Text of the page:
Central Pennsylvania African American History for Everyone
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the 20th Century

William H. Johnson, a Formerly Enslaved
African American Resident


Significant numbers of formerly enslaved African Americans made their homes in central Pennsylvania in the 19th and 20th centuries. Some escaped enslavement and traveled north via the Underground Railroad before 1865. Many more found themselves no longer enslaved by war's end and looked north for job opportunites or to escape the harsh poverty and crushing racism of southern Reconstruction. The first few decades of the 20th century saw large numbers of southern Blacks moving north to take advantage of the plentiful jobs in northern industries.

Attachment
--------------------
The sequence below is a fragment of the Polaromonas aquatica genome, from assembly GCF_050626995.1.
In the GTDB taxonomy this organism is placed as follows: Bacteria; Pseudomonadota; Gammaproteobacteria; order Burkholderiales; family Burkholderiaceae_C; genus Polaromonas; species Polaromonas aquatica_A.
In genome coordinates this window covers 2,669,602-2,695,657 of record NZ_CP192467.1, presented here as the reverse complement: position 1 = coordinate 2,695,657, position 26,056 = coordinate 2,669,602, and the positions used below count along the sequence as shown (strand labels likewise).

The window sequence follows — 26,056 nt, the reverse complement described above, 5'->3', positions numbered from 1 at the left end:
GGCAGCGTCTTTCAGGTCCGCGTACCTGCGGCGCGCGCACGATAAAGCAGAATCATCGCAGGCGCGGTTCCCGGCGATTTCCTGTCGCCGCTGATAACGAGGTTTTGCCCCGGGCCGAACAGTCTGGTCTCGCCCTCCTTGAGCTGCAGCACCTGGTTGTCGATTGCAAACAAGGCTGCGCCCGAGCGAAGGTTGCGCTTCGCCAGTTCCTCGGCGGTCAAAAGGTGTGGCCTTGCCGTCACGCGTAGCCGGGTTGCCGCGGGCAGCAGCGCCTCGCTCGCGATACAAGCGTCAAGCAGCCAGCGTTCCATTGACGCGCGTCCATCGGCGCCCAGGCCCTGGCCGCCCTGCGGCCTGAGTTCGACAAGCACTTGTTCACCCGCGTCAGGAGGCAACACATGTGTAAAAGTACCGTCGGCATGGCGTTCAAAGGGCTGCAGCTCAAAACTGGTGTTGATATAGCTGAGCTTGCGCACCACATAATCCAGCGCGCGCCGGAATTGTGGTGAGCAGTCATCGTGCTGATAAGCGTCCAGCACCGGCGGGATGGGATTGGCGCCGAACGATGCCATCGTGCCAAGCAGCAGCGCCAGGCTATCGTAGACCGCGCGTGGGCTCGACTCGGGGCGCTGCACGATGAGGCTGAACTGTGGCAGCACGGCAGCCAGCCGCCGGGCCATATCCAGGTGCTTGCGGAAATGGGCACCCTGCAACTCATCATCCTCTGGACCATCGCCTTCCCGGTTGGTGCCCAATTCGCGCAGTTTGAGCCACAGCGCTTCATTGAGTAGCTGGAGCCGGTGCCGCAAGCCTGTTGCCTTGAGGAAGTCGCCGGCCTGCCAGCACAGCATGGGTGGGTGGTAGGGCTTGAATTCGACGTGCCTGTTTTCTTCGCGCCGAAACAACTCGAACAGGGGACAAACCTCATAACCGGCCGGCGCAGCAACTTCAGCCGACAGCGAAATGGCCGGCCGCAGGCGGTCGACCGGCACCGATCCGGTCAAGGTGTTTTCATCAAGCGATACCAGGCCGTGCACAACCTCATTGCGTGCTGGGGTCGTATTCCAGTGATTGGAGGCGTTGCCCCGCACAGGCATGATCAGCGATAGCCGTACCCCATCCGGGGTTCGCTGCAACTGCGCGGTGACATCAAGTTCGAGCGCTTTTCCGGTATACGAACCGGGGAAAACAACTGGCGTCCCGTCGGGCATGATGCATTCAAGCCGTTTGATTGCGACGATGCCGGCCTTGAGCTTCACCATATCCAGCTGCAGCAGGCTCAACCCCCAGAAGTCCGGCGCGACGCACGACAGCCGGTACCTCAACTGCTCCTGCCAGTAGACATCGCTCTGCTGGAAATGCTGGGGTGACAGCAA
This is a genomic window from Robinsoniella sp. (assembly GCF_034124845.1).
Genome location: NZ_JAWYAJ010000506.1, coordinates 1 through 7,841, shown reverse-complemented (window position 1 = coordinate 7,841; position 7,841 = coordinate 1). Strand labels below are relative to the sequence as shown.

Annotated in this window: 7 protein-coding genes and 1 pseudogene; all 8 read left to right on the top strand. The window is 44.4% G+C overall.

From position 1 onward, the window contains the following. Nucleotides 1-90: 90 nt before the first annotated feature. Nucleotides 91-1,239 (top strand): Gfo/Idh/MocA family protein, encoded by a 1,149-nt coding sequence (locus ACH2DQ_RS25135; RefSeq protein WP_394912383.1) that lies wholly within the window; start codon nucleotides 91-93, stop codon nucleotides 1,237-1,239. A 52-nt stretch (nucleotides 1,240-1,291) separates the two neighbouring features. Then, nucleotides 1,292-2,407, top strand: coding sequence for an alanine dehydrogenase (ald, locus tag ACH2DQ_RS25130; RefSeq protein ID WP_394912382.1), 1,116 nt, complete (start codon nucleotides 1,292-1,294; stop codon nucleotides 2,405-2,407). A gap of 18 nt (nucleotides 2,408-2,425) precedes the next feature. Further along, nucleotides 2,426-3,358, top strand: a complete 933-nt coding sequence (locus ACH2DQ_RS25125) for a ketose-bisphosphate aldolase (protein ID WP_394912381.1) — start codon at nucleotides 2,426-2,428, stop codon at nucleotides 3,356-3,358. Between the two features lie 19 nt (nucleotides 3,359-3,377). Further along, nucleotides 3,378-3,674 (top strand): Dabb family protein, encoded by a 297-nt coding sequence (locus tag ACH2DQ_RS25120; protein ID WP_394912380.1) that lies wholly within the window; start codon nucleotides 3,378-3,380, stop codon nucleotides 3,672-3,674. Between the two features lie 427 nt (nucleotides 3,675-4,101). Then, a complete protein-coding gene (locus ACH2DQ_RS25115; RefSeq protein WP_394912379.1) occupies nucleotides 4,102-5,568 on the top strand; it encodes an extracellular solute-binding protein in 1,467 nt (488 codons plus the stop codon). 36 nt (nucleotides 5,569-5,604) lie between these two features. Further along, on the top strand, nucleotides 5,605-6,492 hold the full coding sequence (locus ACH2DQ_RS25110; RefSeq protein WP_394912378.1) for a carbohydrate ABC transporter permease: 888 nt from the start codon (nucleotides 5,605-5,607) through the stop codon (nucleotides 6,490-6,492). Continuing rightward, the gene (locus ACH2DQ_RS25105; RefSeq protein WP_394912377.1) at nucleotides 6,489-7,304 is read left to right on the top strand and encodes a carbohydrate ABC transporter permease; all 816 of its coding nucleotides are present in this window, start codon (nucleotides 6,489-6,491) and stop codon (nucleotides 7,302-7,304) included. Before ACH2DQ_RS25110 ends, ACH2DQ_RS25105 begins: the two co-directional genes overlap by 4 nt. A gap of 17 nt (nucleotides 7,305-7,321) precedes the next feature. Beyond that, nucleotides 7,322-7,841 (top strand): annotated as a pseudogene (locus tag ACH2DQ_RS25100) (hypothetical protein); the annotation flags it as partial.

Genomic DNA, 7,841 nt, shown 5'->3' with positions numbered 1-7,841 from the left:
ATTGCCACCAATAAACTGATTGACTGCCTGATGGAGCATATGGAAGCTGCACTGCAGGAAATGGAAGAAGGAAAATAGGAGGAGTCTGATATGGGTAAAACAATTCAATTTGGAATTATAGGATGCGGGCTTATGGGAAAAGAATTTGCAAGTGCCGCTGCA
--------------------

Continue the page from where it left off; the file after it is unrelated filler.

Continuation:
Their presence in northern cities enriched each African American community. Their shared first-hand stories of lives enslaved broadened the historical perspective and served to counter the "Lost Cause" myths. Knowing which citizens were formerly enslaved is invaluable for modern historians and persons researching their family histories. Small connections can often add up to bigger stories. The news items below represent snippets in the lives of these persons.

Death Notice, January 25, 1919

1919 Death notice for William Johnson, a formerly enslaved resident of Mount Holly Springs.

Text of news article:
Old Slave Dies

  Carlisle, Pa., Jan. 25. -- Born in slavery and for many years a field hand on a Virginia plantation, William H. Johnson, died of old age at his home in Mount Holly Springs. He was a resident of that town since the Civil War. He recently passed the century mark and was one of the oldest residents of this section. Four sons and a daughter survive.

Telegraph, Harrisburg, PA, 25 January 1919, p. 3.

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